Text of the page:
The startup has 100 million daily users. Giphy It's official.
Veuve Clicquot wants accomplished, influential young women to know that champagne is more than a drink reserved for wedding toasts and New Year's celebrations, but rather a bottle that, when popped, can lead to any number of surprises.
GIFs are no longer just something that culture-forward or tech-savvy brands use—they're about as ubiquitous as photos or videos. With that in mind, dozens of brands were using GIFs everywhere last night during the Super Bowl.
We've all become quite comfortable acknowledging what's now a widely adopted common truth—the velocity of change in modern media culture is so fundamentally disruptive that adapting to the shift is no longer a matter of choice but an absolute necessity for marketers' long-term sustainability and survival.
This week, Adweek is showcasing an elegant smartwatch, a smart surveillance system, a high-tech way to keep your Halloween pumpkin flickering and more. Take a look!
Twitter is now ready to serve autoplay video, which has the potential to change up the experience on the platform with richer and more engaging media. Autoplay video has become a standard format in social media and one that is supported by advertisers, who like the fact that their content makes more of an impact.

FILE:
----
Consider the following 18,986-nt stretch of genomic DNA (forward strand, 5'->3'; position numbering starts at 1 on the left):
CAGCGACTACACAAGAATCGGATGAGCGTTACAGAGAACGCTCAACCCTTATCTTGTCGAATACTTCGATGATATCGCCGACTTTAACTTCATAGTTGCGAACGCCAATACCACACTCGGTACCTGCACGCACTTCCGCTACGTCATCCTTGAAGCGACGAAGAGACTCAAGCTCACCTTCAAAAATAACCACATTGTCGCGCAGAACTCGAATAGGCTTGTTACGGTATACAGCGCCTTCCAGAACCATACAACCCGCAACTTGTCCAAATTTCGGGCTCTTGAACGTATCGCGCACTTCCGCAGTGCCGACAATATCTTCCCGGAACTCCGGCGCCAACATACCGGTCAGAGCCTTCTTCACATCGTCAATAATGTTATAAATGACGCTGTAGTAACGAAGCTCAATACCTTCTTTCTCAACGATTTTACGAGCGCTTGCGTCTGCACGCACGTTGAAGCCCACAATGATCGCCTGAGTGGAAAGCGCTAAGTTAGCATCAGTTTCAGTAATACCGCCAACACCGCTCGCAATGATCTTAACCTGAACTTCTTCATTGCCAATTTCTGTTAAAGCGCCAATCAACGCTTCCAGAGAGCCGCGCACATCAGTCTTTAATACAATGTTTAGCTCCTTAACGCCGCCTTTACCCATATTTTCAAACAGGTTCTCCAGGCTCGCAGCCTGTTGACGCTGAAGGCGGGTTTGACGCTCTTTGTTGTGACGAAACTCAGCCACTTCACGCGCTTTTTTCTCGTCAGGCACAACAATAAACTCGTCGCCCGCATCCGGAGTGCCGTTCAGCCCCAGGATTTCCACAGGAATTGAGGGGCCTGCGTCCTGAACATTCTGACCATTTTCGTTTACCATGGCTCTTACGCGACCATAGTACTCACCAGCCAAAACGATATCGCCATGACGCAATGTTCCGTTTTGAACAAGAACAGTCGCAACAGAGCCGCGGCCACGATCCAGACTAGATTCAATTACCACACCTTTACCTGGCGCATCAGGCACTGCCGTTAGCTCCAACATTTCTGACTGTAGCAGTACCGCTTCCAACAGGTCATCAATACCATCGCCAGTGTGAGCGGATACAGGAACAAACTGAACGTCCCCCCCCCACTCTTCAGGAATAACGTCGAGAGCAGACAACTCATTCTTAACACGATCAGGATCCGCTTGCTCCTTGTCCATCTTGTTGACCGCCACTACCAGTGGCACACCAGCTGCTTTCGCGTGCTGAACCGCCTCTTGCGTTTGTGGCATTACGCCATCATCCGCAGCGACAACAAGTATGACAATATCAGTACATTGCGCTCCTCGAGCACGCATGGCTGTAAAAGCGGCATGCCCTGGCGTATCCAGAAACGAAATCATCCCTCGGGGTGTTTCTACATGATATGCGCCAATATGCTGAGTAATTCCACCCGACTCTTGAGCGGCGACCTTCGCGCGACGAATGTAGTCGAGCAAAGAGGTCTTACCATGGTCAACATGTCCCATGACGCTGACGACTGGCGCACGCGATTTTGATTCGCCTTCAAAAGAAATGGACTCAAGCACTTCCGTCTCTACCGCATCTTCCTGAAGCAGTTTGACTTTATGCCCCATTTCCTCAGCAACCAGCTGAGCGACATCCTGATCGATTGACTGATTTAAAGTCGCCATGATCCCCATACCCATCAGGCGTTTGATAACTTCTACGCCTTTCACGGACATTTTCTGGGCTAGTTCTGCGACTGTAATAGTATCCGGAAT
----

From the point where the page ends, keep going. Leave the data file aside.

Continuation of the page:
So many boundaries limit marketers and their social media goals. No GIFs on Facebook. No buy buttons on Pinterest. Fortunately, there are plenty of creative workarounds.
The GIF has a future in mobile advertising, especially within messaging apps, according to Kik. The messaging startup, which just raised $38.3 million, has purchased Relay, a GIF-based messaging app that fits into its ad plans.